Ipelele marries the daughters of evil chiefs to learn their secrets. He gives his sister to Wind in order to make an ally of him. He discovers the powers inherent in tobacco, hot pepper smoke, and cacao incense to make the ponikan drunk and helpless during feasts he offers them. He turns many of them into "animal people," animal spirits with their own strongholds at the fourth layer of the underworld. He finds allies in magical stones and stick spirits (from the balsa tree), which are the magical allies of shamans today. At one point, he even defeats the ponikan in battle, leaving the battlefield strewn with their corpses. Finally, Ipelele is called back to heaven to become the Sun, riding each day in a giant canoe steered by his helmsman servant and accompanied by his sister.
After Ipelele's ascent, the cycle of emissary preachers, human corruption, and catastrophic punishment (by fire, wind, darkness, and flood) is repeated four more times. After the final flood comes the beginning of the present epoch. Here the great tribal culture hero, Ipeorkun ("lord gold kuna") arrives among the Cuna, who are at this time corrupt, ignorant, and little different from the "animal people" who surround them.
Mythic Origin of Cuna Culture
Now there is a reversal of the usual theme. Instead of the descendants of a prophet lord becoming corrupt, the Cuna (like Ipelele before them) discover their true identity as olotule ("golden people") and shed the filthy ways of the animal people. Ipeorkun, like Mako, is not a warrior but is rather a teacher who reveals the particulars of Cuna culture: female puberty ceremonies; bodily cleanliness and, closely associated with it, purity; "correct" (Cuna) kin terms; terms for parts of the body; how to use the magical spirit allies of the shamans and the texts that control them; how to mourn properly; how to build proper houses; how to sleep in hammocks; and, finally, the texts of God's Way. His sister teaches women the arts of cleanliness and sewing. Ipeorkun—like Wako, Mako, and Ipelele—is called to God.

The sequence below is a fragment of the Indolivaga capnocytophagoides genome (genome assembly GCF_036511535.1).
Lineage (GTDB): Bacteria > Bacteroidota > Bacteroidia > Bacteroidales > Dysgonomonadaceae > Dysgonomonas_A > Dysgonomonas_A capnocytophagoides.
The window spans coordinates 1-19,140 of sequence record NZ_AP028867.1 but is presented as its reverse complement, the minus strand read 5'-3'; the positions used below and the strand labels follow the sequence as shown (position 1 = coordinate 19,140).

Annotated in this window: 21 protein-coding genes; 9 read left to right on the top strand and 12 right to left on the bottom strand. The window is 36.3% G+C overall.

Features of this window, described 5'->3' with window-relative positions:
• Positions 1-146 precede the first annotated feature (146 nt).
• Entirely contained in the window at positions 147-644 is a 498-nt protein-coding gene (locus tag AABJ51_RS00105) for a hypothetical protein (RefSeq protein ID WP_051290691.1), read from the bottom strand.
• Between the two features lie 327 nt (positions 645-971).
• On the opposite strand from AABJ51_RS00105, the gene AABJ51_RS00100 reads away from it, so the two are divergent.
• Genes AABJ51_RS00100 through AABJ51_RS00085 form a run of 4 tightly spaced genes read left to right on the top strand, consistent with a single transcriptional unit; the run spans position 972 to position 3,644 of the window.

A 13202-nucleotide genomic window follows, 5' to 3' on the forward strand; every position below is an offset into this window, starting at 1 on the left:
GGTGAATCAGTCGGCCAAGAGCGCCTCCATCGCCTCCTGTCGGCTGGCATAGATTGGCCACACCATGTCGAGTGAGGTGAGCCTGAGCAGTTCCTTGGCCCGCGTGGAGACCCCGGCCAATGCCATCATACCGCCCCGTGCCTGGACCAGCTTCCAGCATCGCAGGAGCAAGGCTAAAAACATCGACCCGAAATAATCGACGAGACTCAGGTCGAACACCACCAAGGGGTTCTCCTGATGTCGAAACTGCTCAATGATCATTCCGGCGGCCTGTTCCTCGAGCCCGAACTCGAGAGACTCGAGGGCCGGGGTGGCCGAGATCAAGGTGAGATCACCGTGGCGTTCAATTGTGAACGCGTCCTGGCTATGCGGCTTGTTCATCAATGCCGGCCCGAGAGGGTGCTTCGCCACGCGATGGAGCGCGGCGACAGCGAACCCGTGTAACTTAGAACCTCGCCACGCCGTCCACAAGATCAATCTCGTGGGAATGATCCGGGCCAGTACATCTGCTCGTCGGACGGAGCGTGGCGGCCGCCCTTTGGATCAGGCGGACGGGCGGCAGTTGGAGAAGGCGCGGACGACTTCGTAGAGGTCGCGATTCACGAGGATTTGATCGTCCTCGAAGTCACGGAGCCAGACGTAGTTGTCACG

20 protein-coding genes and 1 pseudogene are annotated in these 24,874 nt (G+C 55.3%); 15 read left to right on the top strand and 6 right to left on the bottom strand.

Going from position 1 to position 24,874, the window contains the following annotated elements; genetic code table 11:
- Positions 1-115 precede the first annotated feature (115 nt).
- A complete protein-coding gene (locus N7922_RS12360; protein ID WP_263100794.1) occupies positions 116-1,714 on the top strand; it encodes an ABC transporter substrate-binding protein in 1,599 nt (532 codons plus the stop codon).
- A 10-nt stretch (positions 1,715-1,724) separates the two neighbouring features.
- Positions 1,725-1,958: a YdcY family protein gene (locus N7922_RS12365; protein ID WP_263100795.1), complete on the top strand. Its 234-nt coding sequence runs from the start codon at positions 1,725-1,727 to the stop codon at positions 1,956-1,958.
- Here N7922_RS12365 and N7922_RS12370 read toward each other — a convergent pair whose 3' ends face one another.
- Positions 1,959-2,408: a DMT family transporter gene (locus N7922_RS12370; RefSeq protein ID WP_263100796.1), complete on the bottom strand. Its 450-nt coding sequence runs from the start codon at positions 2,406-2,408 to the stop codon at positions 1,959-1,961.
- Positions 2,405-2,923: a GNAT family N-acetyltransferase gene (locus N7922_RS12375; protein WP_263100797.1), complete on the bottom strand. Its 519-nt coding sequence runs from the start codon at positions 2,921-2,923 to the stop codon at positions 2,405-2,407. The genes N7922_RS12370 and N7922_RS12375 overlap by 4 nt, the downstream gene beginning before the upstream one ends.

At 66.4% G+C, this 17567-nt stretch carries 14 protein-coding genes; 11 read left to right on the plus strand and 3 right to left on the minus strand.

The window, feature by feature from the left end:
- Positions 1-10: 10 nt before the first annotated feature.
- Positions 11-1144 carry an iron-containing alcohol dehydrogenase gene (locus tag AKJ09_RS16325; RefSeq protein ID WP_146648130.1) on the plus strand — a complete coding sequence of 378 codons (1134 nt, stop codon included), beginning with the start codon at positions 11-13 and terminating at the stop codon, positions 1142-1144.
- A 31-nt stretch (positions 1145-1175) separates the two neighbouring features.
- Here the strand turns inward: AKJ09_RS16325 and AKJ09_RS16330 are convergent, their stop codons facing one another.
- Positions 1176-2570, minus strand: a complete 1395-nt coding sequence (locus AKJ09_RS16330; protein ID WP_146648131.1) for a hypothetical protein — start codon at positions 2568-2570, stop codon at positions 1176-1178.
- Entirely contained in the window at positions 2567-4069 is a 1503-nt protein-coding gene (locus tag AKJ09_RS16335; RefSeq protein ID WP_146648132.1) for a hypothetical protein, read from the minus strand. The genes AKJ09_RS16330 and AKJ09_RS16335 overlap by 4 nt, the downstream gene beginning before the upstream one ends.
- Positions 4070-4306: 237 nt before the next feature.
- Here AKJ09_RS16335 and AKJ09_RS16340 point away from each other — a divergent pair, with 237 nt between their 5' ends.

After Ipeorkun come the eight Ipelerkan ("lord shamans") to continue his teachings. They grow vainglorious and corrupt, now in specifically Cuna ways. For instance, one of them who knows the female puberty text keeps the young initiates for himself. The eight Ipelerkan are corrected by a young son of one of them, Nele Kwani, who foresees a drought (another punishment from God) and bests them all in a contest of magical powers.
Although the Cuna are a horticultural people whose staple is the banana in various forms, and whose cash crop is the coconut, neither crop is sacralized or commemorated in any myths yet collected. Cacao, tobacco, balsa wood, and magical stones, all supernatural allies in the struggle against evil, are, however, richly attested in the Ipelele cycle of narratives.
Cuna cosmology, with its four levels above and four below the earth, is continuously revealed by the nele s, who mystically journey through the cosmos, often forging alliances with evil spirits to learn their secrets. In the underworld are the strongholds of the kings of the spiritual allies. Heaven itself, revealed by the nele s through a chant that recounts the adventures of a soul brought back from the dead, is a stronghold at the fourth layer above. Its golden buildings not only evoke the ancient chiefly strongholds of nearby Colombia, but today heaven also includes skyscrapers, automobiles, and telescopes, which permit souls to gaze upon the living, the underworld, and the United States (located, by implication, somewhere near the underworld). Souls who arrive at God's golden house do so only after having been physically punished for their earthly sins as they journey through the underworld.
God and Morality
The image of God, called Pap ("father") or Diosaila (from the Spanish Dios and the Cuna saila, "chief"), is that of a stern and distant paternal figure. He is never directly personified, unlike his sons and emissaries. His morality is consistent with the good and harmonious management of a matrilocal extended household and of a community made up of a number of such households. That morality, preached weekly in the local assemblies, enjoins a man to be hard-working, productive, and cooperative, and a woman to be fertile, clean, industrious, and nurturant. Women must avoid gossip, and men, quarrels. Minor conflicts must be dealt with promptly by wise, paternal chiefs, and punishment meted out swiftly—often in the form of verbal admonishments—after which all is forgiven and forgotten. To do otherwise raises the specter of backsliding into the evil ways of the "animal people."
Mythology and Cultural Survival